Your questions answered by Natalia Pogonina-19
|Written by Administrator|
|Friday, 10 September 2010|
The rules are simple - send us your questions and see them featured in the weekly Q&A column!
Q1: My rating is between 1700 and 2000, but I still keep missing obvious moves, even in correspondence. Have you encountered this problem, any treatment suggestions?
A1: Apart from lack of concentration and careless play, people often miss "obvious" moves for two reasons: tactical blindness and lack of positional understanding. In the first case even masters sometimes overlook tactical shots (this can be mitigated by adopting a prophylactic approach and solving more tactics, especially the ones that require rigorous calculation as opposed to flashy sacrifices). In the second case it seems to you that your opponent is moving randomly, and then you somehow lose. This is a sign of being outclassed, i.e. not understanding the plan behind your opponent's moves. To avoid that, you should improve your chess in general.
Q2: Can Anish Giri become a top-3 player?
A2: I generally don't like it when some people start acting like arrogant prophets and claim that "this guy will be a World Champ, while this doesn't have the talent". It depends on Anish himself and his competitors. As far as my opinion is concerned, he does have the potential.
Q3: Will Carlsen beat Kasparov's rating record?
A3: Probably. Only 26 points separate him from doing so. However, 2851 now and 2851 ten years ago are two different things. Now there are three 2800+ players and two very close to this border, so if you score a small plus against the world top-5, you will be at about 2850. Ten years ago there was only one player above 2800 - Kasparov (rated nearly 100 points above world's number 5), so he had to crush the opposition to sustain the rating. Therefore, the interesting question is whether Magnus can get to 2900 in the next few years - now that would be an achievement!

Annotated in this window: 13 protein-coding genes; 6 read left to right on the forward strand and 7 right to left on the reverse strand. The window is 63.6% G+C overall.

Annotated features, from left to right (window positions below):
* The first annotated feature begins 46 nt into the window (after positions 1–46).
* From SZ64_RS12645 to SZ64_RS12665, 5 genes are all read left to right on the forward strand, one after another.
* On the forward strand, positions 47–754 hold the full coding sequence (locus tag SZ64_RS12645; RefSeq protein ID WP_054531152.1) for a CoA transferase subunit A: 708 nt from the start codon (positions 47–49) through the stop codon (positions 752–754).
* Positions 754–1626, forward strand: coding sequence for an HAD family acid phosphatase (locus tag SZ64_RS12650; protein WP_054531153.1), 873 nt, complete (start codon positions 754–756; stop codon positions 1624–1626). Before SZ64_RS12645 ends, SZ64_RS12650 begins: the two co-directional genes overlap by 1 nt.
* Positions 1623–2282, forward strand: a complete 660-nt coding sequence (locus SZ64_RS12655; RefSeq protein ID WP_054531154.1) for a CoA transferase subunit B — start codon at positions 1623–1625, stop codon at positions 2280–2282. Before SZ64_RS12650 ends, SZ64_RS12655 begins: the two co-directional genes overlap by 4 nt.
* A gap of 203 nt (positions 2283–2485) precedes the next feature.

Q4: What are the good and bad gambits for people rated under 2000?
A4: People under 2000 have a lot to learn about chess, and that should be done by playing classical systems, not relying on outsmarting the opponent by playing a rare gambit. So, if you wish to improve, you had better either abandon gambits completely, or play only the most reliable ones (e.g. Queen's gambit, the Benko, Marshall gambit, etc.). There are dozens of them, but you can easily google the info on any opening and find out whether it's considered to be sound or not. Don't play for traps! On the other hand, if you have no intention to improve your game or results, you can play anything you like, even if it leaves you in a lost position after 10 moves.
Q5: How much tactics per day should I do?
A5: An hour of tactics a day keeps the patzer away. Another good idea is to combine tactics with purely positional exercises. This will make you a more balanced player. Otherwise (if you only solve tactics, nothing else) there is a high chance that you might go berserk otb and start sacrificing pieces wildly for no reason (since you're accustomed to it) only to see that this approach doesn't work out!
Q6: What is the best way to prepare for a tournament?
A6: Diagnoze your main weaknesses and fix them. Sometimes it's about dealing with health issues. Sometimes you have to find the motivation to perform well. If you are tired of chess, you may want to rest for a few days and feel the desire to play again. When being rusty (after not playing for a few months/years) a few training games or even lots of blitz may be handy. And so on.
Q7: Do you have any domestic animals?
A7: I love animals, but have to travel a lot, so there's no one to look after them. That's why I don't have a pet.
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|Last Updated ( Friday, 10 September 2010 )|
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